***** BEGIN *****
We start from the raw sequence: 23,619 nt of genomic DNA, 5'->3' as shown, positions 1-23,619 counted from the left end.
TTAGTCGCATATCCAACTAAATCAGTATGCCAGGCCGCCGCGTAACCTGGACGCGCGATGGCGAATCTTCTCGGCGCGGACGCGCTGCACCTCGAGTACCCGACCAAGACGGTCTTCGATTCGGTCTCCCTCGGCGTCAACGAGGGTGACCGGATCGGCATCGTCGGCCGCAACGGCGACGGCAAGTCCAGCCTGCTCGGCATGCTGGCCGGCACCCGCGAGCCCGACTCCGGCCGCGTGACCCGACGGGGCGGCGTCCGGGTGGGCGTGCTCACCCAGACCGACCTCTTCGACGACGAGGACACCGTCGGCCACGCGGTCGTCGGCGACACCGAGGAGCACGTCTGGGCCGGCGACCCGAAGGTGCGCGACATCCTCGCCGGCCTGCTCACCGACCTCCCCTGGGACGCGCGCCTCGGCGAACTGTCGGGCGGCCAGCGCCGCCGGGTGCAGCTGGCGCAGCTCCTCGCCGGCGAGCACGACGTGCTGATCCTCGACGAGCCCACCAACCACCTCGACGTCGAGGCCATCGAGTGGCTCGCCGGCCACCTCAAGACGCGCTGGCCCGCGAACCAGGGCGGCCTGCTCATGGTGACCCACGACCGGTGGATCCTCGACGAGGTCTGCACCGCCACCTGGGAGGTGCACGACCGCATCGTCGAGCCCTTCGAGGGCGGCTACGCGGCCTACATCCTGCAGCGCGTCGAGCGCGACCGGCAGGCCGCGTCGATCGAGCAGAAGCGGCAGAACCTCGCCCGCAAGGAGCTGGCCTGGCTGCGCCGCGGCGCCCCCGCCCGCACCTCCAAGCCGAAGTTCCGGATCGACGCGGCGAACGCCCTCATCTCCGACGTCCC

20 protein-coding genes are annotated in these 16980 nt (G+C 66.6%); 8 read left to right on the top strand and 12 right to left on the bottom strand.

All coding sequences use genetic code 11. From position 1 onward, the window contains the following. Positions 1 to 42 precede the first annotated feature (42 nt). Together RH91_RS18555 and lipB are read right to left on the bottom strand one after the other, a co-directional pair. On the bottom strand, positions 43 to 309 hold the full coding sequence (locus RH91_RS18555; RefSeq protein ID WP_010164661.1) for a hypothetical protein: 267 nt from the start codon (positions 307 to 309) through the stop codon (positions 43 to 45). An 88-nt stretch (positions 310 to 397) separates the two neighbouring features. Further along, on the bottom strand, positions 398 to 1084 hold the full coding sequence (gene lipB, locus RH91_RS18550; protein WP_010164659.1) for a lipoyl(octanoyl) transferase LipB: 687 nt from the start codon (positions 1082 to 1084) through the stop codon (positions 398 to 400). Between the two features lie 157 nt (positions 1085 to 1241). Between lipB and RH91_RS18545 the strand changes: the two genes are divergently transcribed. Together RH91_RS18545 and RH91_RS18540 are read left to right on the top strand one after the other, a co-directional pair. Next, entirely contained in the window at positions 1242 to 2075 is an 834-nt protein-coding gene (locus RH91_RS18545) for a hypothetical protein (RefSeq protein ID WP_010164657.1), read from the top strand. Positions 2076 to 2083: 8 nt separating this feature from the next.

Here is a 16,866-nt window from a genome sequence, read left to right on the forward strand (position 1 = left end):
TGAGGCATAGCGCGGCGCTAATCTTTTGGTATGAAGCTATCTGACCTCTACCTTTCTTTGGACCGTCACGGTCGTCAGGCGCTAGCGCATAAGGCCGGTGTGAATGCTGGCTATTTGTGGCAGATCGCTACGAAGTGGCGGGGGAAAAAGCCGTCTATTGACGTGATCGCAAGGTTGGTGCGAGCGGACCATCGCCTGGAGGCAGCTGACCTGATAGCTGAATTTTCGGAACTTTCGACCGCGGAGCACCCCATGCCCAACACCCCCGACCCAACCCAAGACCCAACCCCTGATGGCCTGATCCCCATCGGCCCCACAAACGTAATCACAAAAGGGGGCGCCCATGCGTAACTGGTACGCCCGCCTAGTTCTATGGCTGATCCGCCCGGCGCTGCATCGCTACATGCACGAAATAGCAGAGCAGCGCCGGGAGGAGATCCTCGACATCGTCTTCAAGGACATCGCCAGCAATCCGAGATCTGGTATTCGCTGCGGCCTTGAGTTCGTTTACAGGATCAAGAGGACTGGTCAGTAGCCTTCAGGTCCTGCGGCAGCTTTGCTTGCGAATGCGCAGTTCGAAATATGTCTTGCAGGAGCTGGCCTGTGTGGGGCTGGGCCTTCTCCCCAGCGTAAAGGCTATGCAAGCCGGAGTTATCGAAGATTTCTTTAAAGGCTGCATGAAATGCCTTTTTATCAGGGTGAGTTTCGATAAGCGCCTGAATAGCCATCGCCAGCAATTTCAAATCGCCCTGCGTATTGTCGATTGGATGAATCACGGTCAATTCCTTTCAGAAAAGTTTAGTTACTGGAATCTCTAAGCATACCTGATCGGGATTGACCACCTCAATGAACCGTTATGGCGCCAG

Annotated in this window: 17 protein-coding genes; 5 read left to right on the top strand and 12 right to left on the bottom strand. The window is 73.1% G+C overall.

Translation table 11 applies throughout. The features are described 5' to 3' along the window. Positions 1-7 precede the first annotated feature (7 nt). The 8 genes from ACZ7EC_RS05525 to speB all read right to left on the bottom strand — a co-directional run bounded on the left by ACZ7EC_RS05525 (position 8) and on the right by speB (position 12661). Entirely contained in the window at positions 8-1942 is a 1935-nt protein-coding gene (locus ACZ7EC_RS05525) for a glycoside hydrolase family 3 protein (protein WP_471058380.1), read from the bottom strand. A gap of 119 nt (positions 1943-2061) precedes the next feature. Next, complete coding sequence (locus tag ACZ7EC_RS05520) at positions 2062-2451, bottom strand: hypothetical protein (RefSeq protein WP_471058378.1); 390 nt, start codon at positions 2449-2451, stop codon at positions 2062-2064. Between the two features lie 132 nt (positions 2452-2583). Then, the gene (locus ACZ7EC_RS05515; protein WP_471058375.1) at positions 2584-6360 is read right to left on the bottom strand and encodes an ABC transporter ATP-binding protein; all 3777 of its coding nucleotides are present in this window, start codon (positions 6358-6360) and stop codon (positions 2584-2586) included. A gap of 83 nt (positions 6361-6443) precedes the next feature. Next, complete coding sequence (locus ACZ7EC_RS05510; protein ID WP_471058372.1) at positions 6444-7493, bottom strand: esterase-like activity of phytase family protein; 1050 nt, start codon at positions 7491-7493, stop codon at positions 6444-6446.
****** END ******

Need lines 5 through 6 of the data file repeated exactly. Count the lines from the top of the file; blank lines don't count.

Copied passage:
Here is a 16,866-nt window from a genome sequence, read left to right on the forward strand (position 1 = left end):
TGAGGCATAGCGCGGCGCTAATCTTTTGGTATGAAGCTATCTGACCTCTACCTTTCTTTGGACCGTCACGGTCGTCAGGCGCTAGCGCATAAGGCCGGTGTGAATGCTGGCTATTTGTGGCAGATCGCTACGAAGTGGCGGGGGAAAAAGCCGTCTATTGACGTGATCGCAAGGTTGGTGCGAGCGGACCATCGCCTGGAGGCAGCTGACCTGATAGCTGAATTTTCGGAACTTTCGACCGCGGAGCACCCCATGCCCAACACCCCCGACCCAACCCAAGACCCAACCCCTGATGGCCTGATCCCCATCGGCCCCACAAACGTAATCACAAAAGGGGGCGCCCATGCGTAACTGGTACGCCCGCCTAGTTCTATGGCTGATCCGCCCGGCGCTGCATCGCTACATGCACGAAATAGCAGAGCAGCGCCGGGAGGAGATCCTCGACATCGTCTTCAAGGACATCGCCAGCAATCCGAGATCTGGTATTCGCTGCGGCCTTGAGTTCGTTTACAGGATCAAGAGGACTGGTCAGTAGCCTTCAGGTCCTGCGGCAGCTTTGCTTGCGAATGCGCAGTTCGAAATATGTCTTGCAGGAGCTGGCCTGTGTGGGGCTGGGCCTTCTCCCCAGCGTAAAGGCTATGCAAGCCGGAGTTATCGAAGATTTCTTTAAAGGCTGCATGAAATGCCTTTTTATCAGGGTGAGTTTCGATAAGCGCCTGAATAGCCATCGCCAGCAATTTCAAATCGCCCTGCGTATTGTCGATTGGATGAATCACGGTCAATTCCTTTCAGAAAAGTTTAGTTACTGGAATCTCTAAGCATACCTGATCGGGATTGACCACCTCAATGAACCGTTATGGCGCCAG